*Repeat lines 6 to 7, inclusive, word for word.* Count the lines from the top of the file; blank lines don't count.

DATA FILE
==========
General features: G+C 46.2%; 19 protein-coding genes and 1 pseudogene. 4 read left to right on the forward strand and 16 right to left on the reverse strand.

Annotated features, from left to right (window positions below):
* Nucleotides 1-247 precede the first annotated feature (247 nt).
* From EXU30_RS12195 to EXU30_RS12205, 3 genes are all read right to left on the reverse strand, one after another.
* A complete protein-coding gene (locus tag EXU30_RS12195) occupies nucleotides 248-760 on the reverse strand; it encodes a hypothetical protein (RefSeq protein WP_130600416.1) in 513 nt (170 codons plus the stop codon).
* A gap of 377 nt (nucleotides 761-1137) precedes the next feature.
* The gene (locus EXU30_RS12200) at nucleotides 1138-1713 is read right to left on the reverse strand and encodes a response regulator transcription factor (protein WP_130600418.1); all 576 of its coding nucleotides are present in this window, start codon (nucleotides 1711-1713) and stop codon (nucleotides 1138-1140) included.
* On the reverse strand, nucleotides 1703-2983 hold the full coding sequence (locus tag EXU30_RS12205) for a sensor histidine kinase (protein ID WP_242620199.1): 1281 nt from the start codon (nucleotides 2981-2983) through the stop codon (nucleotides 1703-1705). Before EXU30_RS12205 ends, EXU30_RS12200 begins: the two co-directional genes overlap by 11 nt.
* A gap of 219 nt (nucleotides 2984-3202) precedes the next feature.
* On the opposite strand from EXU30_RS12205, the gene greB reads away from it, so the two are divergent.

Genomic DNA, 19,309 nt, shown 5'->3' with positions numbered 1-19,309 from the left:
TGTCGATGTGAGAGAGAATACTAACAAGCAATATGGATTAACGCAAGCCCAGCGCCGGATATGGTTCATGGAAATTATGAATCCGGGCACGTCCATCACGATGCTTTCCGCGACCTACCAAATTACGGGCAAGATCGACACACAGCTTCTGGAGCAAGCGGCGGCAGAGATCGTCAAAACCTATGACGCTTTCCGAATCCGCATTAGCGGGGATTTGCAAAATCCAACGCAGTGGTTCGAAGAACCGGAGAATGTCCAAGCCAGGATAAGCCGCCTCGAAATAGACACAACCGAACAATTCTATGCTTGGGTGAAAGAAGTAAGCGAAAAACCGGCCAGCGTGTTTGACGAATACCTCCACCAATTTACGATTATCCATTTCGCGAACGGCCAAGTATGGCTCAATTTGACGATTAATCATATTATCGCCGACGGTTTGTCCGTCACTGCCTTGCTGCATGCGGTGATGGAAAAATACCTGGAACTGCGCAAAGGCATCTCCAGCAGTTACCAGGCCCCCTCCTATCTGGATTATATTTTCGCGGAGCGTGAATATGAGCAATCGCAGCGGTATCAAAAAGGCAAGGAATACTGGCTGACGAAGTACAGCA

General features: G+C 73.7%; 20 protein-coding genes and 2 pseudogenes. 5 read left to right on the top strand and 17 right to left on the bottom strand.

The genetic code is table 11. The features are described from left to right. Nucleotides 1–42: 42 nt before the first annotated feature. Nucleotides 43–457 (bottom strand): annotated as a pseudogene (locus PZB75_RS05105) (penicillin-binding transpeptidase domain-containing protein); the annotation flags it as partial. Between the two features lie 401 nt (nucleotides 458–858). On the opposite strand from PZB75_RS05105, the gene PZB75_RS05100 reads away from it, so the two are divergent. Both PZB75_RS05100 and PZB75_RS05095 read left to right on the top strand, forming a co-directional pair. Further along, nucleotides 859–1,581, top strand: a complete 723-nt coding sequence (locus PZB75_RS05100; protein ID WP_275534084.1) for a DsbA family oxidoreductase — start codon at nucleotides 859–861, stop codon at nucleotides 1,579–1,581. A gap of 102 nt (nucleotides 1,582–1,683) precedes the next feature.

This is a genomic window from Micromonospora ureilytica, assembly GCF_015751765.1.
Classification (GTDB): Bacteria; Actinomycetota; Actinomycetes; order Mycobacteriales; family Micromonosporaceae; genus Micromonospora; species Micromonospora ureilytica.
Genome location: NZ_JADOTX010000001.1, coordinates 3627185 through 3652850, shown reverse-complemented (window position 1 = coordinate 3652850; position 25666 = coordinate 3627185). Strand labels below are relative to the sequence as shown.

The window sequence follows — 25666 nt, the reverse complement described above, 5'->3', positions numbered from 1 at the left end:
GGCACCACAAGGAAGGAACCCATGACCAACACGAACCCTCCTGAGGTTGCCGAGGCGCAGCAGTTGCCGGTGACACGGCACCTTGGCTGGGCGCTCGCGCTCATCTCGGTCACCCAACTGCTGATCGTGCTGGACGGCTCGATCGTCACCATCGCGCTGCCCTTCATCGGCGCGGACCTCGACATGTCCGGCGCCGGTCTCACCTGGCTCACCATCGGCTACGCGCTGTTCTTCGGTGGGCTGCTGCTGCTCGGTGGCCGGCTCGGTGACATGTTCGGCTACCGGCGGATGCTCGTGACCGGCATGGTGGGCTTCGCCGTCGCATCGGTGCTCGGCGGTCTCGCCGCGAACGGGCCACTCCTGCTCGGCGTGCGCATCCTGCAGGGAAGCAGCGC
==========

* A gap of 377 nt (nucleotides 761-1137) precedes the next feature.
* The gene (locus EXU30_RS12200) at nucleotides 1138-1713 is read right to left on the reverse strand and encodes a response regulator transcription factor (protein WP_130600418.1); all 576 of its coding nucleotides are present in this window, start codon (nucleotides 1711-1713) and stop codon (nucleotides 1138-1140) included.